How a Teen Became a Hero.
On a cold November night, In Manchester, New Hampshire, a young teen was walking home around 9 pm from a basketball game. Desmond Powell, just 17 years old, was thinking about seeing his mom and how hungry he had gotten while watching the game. Thankfully they were getting dinner.
As he walked along the desolate wide strip of the road he had no idea what awaited him. Desmond, approaching a bridge could see the silhouette of a slender man perched with feet hanging over its ledge. It was odd but nothing alarming.
As Desmond quietly passed the lonely stranger, he could clearly hear the man mumbling to himself.
“At first I thought he was just hanging out. But as I got closer, I heard him muttering. Then I clearly heard ‘I’m just gonna jump.” Desmond told Readers Digest.
Roughly six feet away, Desmond could see the slim man in dark clothing and a baseball hat. He s was so you, the teen thought, maybe in his early 20’s.
A little concerned after hearing the man’s plans, Desmond decided to ask the man what he was doing. Wanting to intervene, maybe even find out what had the stranger so distraught.
“I’m gonna jump,” the stranger replied.
A tough situation, for anyone, this is how a teenager handled it.
Taken back by the man’s word, Desmond tried to think about how he could help. Worried about what may happen the young teen thought of ways he could engage the man, hopefully preventing his death.
“His voice had pain in it, but I could tell he didn’t really want to do this. He just felt there wasn’t any other way,” Desmond recalled.
The teen, with a heavy heart, tried to find the words the man needed to hear. Not knowing the stranger he decided to ask him questions instead. Desmond asked if the man has children.
The man, without looking at the teen, pulled up a photo of his young daughter on his phone. Desmond thought her to be about two years old. The stranger muttered about how hard it would be for her to lose her dad, being such a young girl. The man began crying, glancing at the frigid, rolling dark waters below.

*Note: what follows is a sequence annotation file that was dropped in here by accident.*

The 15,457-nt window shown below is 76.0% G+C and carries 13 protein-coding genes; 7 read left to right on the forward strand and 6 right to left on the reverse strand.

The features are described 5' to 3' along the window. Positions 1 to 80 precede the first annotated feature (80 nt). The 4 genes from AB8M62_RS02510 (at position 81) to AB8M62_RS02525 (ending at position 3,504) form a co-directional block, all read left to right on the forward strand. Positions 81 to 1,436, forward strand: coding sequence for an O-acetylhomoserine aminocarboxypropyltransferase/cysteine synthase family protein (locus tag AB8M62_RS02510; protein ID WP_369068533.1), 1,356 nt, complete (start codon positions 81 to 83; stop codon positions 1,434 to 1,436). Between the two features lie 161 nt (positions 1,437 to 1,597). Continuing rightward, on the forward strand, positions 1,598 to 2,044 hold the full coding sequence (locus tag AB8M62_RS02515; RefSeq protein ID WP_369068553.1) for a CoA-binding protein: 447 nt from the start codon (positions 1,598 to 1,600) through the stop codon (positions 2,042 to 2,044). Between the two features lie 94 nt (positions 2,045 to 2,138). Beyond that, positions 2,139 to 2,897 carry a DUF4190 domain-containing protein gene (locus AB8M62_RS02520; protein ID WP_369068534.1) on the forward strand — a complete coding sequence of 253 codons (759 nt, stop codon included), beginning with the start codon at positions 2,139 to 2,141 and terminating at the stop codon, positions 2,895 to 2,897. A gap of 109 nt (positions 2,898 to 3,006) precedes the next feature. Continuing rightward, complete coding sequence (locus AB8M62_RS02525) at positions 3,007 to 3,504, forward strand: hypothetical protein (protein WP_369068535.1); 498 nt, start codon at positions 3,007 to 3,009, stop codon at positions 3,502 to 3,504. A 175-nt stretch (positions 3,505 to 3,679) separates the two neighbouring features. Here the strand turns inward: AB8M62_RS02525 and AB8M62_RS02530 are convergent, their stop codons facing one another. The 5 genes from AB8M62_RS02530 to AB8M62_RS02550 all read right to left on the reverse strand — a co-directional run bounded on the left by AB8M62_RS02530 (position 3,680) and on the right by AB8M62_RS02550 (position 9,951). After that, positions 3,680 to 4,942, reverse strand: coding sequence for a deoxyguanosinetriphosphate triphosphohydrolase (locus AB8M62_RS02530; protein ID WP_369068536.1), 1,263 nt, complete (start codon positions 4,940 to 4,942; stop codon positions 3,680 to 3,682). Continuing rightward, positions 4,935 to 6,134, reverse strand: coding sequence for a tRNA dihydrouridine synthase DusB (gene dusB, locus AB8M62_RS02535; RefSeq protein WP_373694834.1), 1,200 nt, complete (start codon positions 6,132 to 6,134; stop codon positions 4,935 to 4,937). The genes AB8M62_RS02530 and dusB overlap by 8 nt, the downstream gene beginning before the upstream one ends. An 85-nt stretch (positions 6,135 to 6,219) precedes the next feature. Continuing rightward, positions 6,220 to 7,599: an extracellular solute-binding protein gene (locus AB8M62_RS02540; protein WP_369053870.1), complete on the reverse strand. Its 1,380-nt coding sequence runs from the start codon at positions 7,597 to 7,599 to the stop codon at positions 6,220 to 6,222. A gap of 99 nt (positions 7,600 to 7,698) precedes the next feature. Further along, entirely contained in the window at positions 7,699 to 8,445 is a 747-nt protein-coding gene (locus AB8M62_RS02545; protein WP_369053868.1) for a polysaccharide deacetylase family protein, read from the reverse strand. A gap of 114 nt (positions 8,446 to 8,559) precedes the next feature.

“My heart was racing, but I stayed collected,” The young man told the reporter.
Granite Street Bridge, New Hampshire.
Young Powell, creeping his way towards the man, listened as the stranger continued. He confided in the teen about how he couldn’t provide for his daughter. He couldn’t find a way to get money, they were hungry, and he struggled with a heroin addiction.
Desmond could hear the desperation and loathing in the man’s voice. Speaking as a friend would, the teen explained how he cared if the stranger jumped. Desmond told the man that other’s would care too.
Not sure if his words were making an impact, young Powell decided he was close enough he could grab the man if he jumped. Extending his hand with his offer, Desmond didn’t expect the man to take it.
To Powell’s surprise, the gentleman turned to look at him and took his hand.
Once he was off the ledge, Desmond introduced himself. His calm demeanor and sincere voice had talked the man out of a very dark place. Hungry himself, the teen offered him dinner and conversation. To which the man agreed.
Young Powell could finally relax as the two walked away together, side by side, Straight to the nearest diner. Where the stranger unloaded burden for a while, telling Desmond everything in the dining area of Dunkin’ Donuts.
As reported by Reader’s Digest.
As they sat down to eat, someone who’d overheard the two about the stranger’s sad story suggested that the police be called. Afraid he might be arrested, the stranger bolted from the restaurant. “Come back!” Powell yelled. But he was gone before Powell could stop him.
Powell scoured the area, looking for the stranger. While searching a parking lot, he heard “Hey, Desmond.” It was the stranger. “I’m sorry, man. I panicked.” Then, after a pause: “Can you call the police so I can get help?”
The two waited together on the street until the police arrived. During that time, the stranger turned the tables on Powell. “He asked me about my life and goals,” says Powell.
Fifteen minutes later, Powell watched the police drive the stranger away. He never did get his name, nor does he know what became of him. Powell, who was honored by the city of Manchester for his caring response, will always remember the last words the stranger said to him. As he climbed into the patrol car, he turned to Powell. “Thank you,” he said. “You really are a hero to me.”